Hundreds of Volunteers Place Flags on Graves at Veterans Cemetery - NBC Connecticut

Hundreds of Volunteers Place Flags on Graves at Veterans Cemetery



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    NBC Connecticut

    Connecticut’s State Veterans Cemetery was transformed into a sea of red, white, and blue Saturday with the help of hundreds of volunteers. Hundreds of men, women, and children lined up, each more than willing to give up part of their Saturday morning to honor those who gave their lives for our country.

    “It’s very important because we owe our freedoms to the men and women who signed a blank check and laid down their lives in defense our country,” explained Capt Joseph Sanborn, Civil Air Patrol.

    The annual tradition of placing American flags on the veterans’ graves for Memorial Day depends on volunteers. This year, about 200 people took part.

    “To show honor to the veterans that are no longer with us,” said Mike Rogalski, Veterans of the Vietnam War, Middletown, Inc.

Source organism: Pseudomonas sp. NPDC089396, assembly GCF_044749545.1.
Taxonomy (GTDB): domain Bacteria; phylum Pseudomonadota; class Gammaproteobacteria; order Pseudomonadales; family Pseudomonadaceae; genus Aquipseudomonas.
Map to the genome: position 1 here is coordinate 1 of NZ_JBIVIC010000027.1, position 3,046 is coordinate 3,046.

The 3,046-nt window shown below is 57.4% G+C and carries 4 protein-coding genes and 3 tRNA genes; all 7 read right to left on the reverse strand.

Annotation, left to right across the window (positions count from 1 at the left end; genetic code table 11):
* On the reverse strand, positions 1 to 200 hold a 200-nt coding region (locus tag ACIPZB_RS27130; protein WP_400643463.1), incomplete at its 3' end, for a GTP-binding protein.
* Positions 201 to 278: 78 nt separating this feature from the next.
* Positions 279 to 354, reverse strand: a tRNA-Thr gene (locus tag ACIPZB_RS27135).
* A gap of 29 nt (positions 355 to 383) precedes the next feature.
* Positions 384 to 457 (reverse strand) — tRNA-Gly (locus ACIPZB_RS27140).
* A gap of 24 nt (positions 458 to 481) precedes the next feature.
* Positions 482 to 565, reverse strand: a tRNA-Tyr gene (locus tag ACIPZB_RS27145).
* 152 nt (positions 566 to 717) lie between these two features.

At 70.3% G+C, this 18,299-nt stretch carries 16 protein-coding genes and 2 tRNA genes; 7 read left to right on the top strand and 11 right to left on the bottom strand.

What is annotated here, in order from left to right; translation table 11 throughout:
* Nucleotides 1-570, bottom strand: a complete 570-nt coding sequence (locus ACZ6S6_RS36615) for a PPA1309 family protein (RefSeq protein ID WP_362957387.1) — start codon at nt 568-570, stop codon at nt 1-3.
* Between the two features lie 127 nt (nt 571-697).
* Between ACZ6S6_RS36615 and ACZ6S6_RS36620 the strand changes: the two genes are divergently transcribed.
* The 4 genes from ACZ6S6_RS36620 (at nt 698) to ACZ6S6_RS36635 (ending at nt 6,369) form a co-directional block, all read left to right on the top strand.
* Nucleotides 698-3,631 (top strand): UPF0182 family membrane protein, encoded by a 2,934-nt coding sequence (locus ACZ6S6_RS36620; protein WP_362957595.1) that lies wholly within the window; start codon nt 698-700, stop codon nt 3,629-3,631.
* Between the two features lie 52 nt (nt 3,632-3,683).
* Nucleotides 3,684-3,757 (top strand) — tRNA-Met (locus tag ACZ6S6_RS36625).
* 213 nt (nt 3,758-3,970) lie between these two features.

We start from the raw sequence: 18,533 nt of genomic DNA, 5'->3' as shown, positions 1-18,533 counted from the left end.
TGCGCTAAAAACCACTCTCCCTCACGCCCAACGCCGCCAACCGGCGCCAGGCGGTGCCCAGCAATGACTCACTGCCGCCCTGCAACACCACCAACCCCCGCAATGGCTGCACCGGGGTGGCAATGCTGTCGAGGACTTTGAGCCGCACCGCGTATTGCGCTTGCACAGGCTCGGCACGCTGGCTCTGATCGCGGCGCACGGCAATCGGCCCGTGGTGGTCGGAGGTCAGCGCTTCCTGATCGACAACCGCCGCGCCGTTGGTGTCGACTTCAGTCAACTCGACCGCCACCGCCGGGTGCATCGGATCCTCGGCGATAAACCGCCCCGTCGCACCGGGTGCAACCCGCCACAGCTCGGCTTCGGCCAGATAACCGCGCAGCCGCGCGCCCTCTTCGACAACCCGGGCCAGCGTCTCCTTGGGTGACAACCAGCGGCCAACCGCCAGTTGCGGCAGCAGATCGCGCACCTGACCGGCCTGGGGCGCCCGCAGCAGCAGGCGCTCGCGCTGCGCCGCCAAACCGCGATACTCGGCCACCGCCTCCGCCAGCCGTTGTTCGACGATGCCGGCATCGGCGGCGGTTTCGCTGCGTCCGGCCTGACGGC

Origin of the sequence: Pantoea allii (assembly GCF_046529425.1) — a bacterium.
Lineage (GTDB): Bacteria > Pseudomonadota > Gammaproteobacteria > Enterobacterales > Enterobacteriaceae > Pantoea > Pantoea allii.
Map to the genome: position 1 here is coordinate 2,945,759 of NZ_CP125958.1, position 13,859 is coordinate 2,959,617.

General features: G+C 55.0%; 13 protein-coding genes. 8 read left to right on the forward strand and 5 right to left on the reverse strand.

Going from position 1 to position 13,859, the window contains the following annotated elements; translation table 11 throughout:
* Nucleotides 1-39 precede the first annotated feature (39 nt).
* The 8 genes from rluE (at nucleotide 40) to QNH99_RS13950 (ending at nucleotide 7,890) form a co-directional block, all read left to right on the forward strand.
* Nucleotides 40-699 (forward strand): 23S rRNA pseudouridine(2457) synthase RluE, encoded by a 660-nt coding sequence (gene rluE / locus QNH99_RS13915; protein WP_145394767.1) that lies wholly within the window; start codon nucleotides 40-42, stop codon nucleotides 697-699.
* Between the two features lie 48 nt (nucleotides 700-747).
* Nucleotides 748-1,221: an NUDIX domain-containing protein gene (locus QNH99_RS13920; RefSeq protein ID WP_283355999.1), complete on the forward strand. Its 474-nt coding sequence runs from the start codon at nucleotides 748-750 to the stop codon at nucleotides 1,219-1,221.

In less than 30 minutes each one of the more than 10,000 graves at the cemetery were decorated.

    “My grandfather’s buried here so we just want to come out and do our part,” said Brian Checko, Middletown.

    Corporal Raymond Spooner served with the Army in Germany during World War II. Now, his grandson is making sure his own children understand the price some paid for their freedom.

    “To respect all the people who sacrificed and served. Explain to them that it’s just not about parades, and fireworks, and fire trucks coming down the street. That there’s a real cause for Memorial Day that we support,” Checko explained.

    Other parents brought their older children in the hopes of passing on another important lesson about service and sacrifice.

    “It’s important that this younger generation remember those who serve and think about that in their future as something that they want to do. It’s really important that we continue to have young men and women that want to serve our country and that want to help everybody enjoy the freedoms that they have,” said Rachel Sanborn, West Hartford.

    “It means remembering that fallen veteran that served our country,” said her 11-year-old son Noah.

    It’s a lesson his parents hope he remembers not just on Memorial Day, but every day of the year.

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